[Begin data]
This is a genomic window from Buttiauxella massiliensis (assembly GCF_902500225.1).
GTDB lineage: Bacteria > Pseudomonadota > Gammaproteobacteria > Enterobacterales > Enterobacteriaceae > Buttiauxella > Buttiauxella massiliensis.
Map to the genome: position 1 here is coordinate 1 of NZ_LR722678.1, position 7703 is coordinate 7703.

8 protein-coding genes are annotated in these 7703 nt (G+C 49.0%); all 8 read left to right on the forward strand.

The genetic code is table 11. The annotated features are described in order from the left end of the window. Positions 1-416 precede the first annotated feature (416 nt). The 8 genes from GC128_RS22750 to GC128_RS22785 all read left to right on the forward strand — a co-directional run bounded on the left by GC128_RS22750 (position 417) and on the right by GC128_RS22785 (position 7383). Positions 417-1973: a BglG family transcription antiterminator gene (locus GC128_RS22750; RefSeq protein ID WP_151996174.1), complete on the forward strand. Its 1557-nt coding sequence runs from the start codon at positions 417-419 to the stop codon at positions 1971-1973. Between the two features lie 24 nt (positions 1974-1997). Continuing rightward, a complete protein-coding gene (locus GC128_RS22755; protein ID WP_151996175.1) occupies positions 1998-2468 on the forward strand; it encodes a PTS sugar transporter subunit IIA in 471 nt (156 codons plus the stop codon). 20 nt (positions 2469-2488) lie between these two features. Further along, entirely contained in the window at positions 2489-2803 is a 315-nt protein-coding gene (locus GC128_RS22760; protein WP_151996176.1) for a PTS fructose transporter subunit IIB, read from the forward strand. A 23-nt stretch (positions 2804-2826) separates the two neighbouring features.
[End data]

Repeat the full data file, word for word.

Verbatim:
This is a genomic window from Buttiauxella massiliensis (assembly GCF_902500225.1).
GTDB lineage: Bacteria > Pseudomonadota > Gammaproteobacteria > Enterobacterales > Enterobacteriaceae > Buttiauxella > Buttiauxella massiliensis.
Map to the genome: position 1 here is coordinate 1 of NZ_LR722678.1, position 7703 is coordinate 7703.

8 protein-coding genes are annotated in these 7703 nt (G+C 49.0%); all 8 read left to right on the forward strand.

The genetic code is table 11. The annotated features are described in order from the left end of the window. Positions 1-416 precede the first annotated feature (416 nt). The 8 genes from GC128_RS22750 to GC128_RS22785 all read left to right on the forward strand — a co-directional run bounded on the left by GC128_RS22750 (position 417) and on the right by GC128_RS22785 (position 7383). Positions 417-1973: a BglG family transcription antiterminator gene (locus GC128_RS22750; RefSeq protein ID WP_151996174.1), complete on the forward strand. Its 1557-nt coding sequence runs from the start codon at positions 417-419 to the stop codon at positions 1971-1973. Between the two features lie 24 nt (positions 1974-1997). Continuing rightward, a complete protein-coding gene (locus GC128_RS22755; protein ID WP_151996175.1) occupies positions 1998-2468 on the forward strand; it encodes a PTS sugar transporter subunit IIA in 471 nt (156 codons plus the stop codon). 20 nt (positions 2469-2488) lie between these two features. Further along, entirely contained in the window at positions 2489-2803 is a 315-nt protein-coding gene (locus GC128_RS22760; protein WP_151996176.1) for a PTS fructose transporter subunit IIB, read from the forward strand. A 23-nt stretch (positions 2804-2826) separates the two neighbouring features.